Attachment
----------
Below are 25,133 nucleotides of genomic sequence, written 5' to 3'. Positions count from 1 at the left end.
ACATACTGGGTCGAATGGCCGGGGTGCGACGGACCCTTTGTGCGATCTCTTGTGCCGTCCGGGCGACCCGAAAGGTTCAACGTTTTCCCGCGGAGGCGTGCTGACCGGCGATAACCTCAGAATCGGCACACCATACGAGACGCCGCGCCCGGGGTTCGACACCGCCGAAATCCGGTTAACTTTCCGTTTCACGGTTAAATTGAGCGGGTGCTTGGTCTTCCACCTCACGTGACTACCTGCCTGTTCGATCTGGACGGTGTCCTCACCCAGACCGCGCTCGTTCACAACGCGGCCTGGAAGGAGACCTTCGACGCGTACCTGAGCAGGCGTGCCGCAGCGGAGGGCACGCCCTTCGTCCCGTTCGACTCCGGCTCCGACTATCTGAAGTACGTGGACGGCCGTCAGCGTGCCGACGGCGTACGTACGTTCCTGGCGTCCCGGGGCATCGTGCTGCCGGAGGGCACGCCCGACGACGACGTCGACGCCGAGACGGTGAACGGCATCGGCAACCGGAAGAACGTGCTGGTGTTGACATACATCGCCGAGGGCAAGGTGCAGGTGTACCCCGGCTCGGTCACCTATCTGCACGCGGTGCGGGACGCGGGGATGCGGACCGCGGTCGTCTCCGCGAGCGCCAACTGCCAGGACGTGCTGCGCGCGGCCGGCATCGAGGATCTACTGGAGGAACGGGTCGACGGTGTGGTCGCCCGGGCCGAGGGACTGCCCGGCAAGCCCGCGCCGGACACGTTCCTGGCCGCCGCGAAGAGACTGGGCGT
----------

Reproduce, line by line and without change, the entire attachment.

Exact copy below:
Below are 25,133 nucleotides of genomic sequence, written 5' to 3'. Positions count from 1 at the left end.
ACATACTGGGTCGAATGGCCGGGGTGCGACGGACCCTTTGTGCGATCTCTTGTGCCGTCCGGGCGACCCGAAAGGTTCAACGTTTTCCCGCGGAGGCGTGCTGACCGGCGATAACCTCAGAATCGGCACACCATACGAGACGCCGCGCCCGGGGTTCGACACCGCCGAAATCCGGTTAACTTTCCGTTTCACGGTTAAATTGAGCGGGTGCTTGGTCTTCCACCTCACGTGACTACCTGCCTGTTCGATCTGGACGGTGTCCTCACCCAGACCGCGCTCGTTCACAACGCGGCCTGGAAGGAGACCTTCGACGCGTACCTGAGCAGGCGTGCCGCAGCGGAGGGCACGCCCTTCGTCCCGTTCGACTCCGGCTCCGACTATCTGAAGTACGTGGACGGCCGTCAGCGTGCCGACGGCGTACGTACGTTCCTGGCGTCCCGGGGCATCGTGCTGCCGGAGGGCACGCCCGACGACGACGTCGACGCCGAGACGGTGAACGGCATCGGCAACCGGAAGAACGTGCTGGTGTTGACATACATCGCCGAGGGCAAGGTGCAGGTGTACCCCGGCTCGGTCACCTATCTGCACGCGGTGCGGGACGCGGGGATGCGGACCGCGGTCGTCTCCGCGAGCGCCAACTGCCAGGACGTGCTGCGCGCGGCCGGCATCGAGGATCTACTGGAGGAACGGGTCGACGGTGTGGTCGCCCGGGCCGAGGGACTGCCCGGCAAGCCCGCGCCGGACACGTTCCTGGCCGCCGCGAAGAGACTGGGCGT